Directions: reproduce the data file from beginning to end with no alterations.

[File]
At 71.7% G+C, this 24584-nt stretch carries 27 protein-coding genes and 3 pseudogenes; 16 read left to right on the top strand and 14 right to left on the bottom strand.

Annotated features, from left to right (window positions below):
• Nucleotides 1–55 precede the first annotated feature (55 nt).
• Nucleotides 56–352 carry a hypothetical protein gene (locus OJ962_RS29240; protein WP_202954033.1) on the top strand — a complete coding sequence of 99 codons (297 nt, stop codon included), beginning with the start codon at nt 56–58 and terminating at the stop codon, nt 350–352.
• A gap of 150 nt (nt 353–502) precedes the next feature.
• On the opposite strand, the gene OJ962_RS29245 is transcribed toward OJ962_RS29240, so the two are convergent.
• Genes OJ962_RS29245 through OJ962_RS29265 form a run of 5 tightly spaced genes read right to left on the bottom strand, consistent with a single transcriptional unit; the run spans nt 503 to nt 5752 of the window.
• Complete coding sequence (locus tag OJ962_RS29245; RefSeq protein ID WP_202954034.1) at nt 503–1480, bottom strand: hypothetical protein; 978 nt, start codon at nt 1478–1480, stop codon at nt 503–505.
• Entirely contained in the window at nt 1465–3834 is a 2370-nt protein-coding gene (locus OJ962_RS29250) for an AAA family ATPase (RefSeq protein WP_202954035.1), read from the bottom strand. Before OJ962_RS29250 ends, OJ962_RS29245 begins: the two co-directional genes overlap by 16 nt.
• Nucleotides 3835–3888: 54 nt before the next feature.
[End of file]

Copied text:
At 71.7% G+C, this 24584-nt stretch carries 27 protein-coding genes and 3 pseudogenes; 16 read left to right on the top strand and 14 right to left on the bottom strand.

Annotated features, from left to right (window positions below):
• Nucleotides 1–55 precede the first annotated feature (55 nt).
• Nucleotides 56–352 carry a hypothetical protein gene (locus OJ962_RS29240; protein WP_202954033.1) on the top strand — a complete coding sequence of 99 codons (297 nt, stop codon included), beginning with the start codon at nt 56–58 and terminating at the stop codon, nt 350–352.
• A gap of 150 nt (nt 353–502) precedes the next feature.
• On the opposite strand, the gene OJ962_RS29245 is transcribed toward OJ962_RS29240, so the two are convergent.
• Genes OJ962_RS29245 through OJ962_RS29265 form a run of 5 tightly spaced genes read right to left on the bottom strand, consistent with a single transcriptional unit; the run spans nt 503 to nt 5752 of the window.
• Complete coding sequence (locus tag OJ962_RS29245; RefSeq protein ID WP_202954034.1) at nt 503–1480, bottom strand: hypothetical protein; 978 nt, start codon at nt 1478–1480, stop codon at nt 503–505.
• Entirely contained in the window at nt 1465–3834 is a 2370-nt protein-coding gene (locus OJ962_RS29250) for an AAA family ATPase (RefSeq protein WP_202954035.1), read from the bottom strand. Before OJ962_RS29250 ends, OJ962_RS29245 begins: the two co-directional genes overlap by 16 nt.
• Nucleotides 3835–3888: 54 nt before the next feature.